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I worked in a diner three years, once. I could remember anything anybody told me–I didn’t care how complicated–and rattle it off right back to him. It’s a trick; you wipe your mind clean, open your ears, and in it comes: “Two grilled cheese to go; bacon and tomato, white toast, no mayonnaise. Three coffees; one black, no sugar; one light and sweet; one regular.” You open your mouth, turn to­ward the sandwich man, and out it comes: “G.A.C. on two, sea­board. B.T. down, hold the mayo.” You turn toward the coffee cups and put out your hands. Your fingers grab the cups, and you move to the spigot on the urn. You tap the milk jug handle three times over one cup, twice over the other. The third cup slides by auto­matically. The important part of your mind is a million miles away. You put the coffees down, and your mind wipes out that part of the order. The sandwich man hands you two waxpaper-wrapped squares and a plate with the B.T. on it. You give them to the customers, and your mind wipes out the rest of it. It’s gone, used up, and all the time the important part of your mind is a million miles away.

I listened to the rigs going up a hill in compound. Pittsburgh, Scranton, Philadelphia … Washington, Baltimore, Camden, New­ark … A diesel went by–a flatbed, with I beams for a load–while I was reading back the last part of what he’d told me.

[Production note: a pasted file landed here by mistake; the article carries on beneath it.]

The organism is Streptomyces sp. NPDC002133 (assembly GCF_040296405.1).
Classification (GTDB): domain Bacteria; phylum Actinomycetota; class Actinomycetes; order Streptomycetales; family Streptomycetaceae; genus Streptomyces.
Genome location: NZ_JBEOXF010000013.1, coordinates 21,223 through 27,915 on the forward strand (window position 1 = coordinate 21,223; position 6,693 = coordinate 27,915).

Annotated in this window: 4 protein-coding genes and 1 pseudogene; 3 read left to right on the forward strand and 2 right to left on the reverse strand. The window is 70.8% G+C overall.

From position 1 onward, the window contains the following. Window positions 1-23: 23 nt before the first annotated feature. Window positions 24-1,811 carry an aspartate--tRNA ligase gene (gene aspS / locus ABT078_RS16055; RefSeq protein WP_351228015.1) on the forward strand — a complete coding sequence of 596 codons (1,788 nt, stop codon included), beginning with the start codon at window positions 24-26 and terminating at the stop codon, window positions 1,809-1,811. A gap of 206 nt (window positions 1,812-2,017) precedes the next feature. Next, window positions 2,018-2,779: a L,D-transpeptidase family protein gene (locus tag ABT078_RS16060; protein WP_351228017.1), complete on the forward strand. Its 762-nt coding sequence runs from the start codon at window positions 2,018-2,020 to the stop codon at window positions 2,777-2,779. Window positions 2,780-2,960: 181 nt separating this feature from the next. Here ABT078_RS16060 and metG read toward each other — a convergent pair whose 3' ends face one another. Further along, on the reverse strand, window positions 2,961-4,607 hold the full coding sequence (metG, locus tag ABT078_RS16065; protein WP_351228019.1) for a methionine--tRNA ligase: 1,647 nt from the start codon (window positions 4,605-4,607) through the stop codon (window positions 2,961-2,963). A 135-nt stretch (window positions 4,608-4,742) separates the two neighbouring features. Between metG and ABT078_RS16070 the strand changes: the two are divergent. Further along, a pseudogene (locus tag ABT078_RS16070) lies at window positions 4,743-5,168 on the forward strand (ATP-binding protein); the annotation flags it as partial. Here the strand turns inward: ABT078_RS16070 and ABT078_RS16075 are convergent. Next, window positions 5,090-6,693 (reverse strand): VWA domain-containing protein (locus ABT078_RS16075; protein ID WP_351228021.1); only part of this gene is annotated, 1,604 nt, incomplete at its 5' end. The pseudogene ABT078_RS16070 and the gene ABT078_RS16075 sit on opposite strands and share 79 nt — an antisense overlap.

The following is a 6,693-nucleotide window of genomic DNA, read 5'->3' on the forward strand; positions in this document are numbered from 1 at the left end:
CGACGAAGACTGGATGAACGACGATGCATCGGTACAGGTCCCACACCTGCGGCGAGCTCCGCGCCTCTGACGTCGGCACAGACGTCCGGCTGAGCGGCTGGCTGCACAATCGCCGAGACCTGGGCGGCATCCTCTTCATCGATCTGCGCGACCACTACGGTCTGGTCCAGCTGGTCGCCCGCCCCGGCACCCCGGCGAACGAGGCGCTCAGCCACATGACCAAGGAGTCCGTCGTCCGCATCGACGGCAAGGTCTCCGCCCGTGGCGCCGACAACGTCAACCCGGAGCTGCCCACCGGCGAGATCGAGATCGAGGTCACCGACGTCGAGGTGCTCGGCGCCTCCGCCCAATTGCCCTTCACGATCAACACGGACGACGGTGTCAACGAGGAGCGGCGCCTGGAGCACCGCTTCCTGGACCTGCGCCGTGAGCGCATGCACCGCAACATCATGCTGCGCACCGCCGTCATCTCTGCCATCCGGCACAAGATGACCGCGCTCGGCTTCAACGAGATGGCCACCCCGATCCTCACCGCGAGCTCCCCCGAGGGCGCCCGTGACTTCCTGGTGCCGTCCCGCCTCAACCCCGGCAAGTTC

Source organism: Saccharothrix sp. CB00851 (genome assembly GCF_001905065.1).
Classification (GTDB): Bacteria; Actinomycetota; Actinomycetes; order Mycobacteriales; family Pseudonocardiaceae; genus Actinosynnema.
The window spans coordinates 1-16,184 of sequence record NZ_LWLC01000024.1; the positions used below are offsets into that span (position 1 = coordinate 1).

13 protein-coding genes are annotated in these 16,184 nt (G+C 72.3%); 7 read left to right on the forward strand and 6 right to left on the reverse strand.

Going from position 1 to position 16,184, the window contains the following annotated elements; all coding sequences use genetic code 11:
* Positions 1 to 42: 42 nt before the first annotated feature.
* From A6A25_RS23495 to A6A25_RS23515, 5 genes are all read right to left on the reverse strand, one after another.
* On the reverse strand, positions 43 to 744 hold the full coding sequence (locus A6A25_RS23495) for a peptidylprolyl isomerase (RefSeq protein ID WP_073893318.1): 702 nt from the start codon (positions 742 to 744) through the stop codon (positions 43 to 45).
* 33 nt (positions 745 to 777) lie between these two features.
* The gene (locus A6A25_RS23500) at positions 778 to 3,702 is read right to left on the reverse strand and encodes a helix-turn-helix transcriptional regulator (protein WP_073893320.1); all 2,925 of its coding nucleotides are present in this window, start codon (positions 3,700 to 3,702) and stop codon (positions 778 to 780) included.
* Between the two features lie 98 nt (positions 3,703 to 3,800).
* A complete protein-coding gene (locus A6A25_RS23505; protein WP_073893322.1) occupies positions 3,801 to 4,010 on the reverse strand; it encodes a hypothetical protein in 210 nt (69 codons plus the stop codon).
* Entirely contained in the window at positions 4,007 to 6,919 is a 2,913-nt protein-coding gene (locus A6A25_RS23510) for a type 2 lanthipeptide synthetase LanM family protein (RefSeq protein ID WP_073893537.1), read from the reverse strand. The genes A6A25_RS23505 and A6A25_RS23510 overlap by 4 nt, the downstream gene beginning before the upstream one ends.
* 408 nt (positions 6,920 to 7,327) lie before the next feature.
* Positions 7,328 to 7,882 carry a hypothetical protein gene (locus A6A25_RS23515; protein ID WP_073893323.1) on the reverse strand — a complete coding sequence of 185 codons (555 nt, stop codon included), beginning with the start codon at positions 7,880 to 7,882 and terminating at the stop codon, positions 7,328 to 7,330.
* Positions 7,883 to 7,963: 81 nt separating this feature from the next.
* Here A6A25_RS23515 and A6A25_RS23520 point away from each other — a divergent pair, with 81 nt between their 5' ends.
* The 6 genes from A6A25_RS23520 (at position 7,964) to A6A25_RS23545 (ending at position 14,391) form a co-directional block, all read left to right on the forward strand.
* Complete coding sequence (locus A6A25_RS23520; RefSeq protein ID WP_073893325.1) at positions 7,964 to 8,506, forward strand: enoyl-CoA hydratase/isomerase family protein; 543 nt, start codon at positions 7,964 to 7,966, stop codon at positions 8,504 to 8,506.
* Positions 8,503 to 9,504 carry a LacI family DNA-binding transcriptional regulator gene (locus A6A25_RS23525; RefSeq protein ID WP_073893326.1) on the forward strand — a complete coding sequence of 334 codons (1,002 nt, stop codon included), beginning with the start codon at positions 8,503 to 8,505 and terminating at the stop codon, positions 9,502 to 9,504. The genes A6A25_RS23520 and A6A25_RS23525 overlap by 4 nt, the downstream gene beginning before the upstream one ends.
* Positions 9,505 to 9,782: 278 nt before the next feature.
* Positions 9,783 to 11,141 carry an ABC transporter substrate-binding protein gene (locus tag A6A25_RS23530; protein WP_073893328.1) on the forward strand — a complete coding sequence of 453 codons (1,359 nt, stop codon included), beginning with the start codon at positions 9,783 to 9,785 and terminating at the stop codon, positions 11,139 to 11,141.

“That’s right, Lenny. That’s right!”

I suppose it was. In a diner, you eat the orders you foul up.

“Any more tonight?” I asked him.

“No. No, that’s enough. I’m going to get some rest, now. Go back to sleep now. Thanks.”


“No, don’t be so casual. You’re doing a big thing for me. It’s important to me to pass these things on to you people. I’m not going to last much longer.”

“Sure, you are.”

“No, Lenny.”

“Come on.”

“No. I was burning as I fell. Remember the alternate radical in the equation I gave you the first night? The field was distorted by the Sun, and the generator restructured the … ” He went on, but I don’t remember it. I would have had to remember the original equation for it to make any sense to me, and even if I remembered it I would have had to understand it. This business of reading his equations back to him, see … that was a trick. Who wants to remember how many grilled cheese sandwiches to go did you sell during the day? I had a wise guy order in double talk, once. I read it back to him like a man running a strip of tape through a recorder, and I wasn’t even listening.

“… So you see, Lenny, I’m not going to live. A man in my condition wouldn’t survive even in my time and place.”

“You’re wrong, Buddy. They’ll pull you through. They know their business in this place.”

“Do you really think so, Lenny?” He whispered it with a sad laugh, if you know what I mean.

“Sure,” I said. I was listening to a tanker going by from the north. I could hear the clink of the static chain.

They had brought the man in the next bed in from what they figured was a real bad private plane fire. They said some farmer had seen him falling free, as if he’d jumped without a parachute. They hadn’t been able to identify him yet, or find his plane, and he wouldn’t give a name. The first two nights he hadn’t said a word, until suddenly he said: “Is anybody listening? Is there someone there?”

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Credit: Owen Smith

Tagged: Communications, science, fiction, science fiction, Algis Budrys

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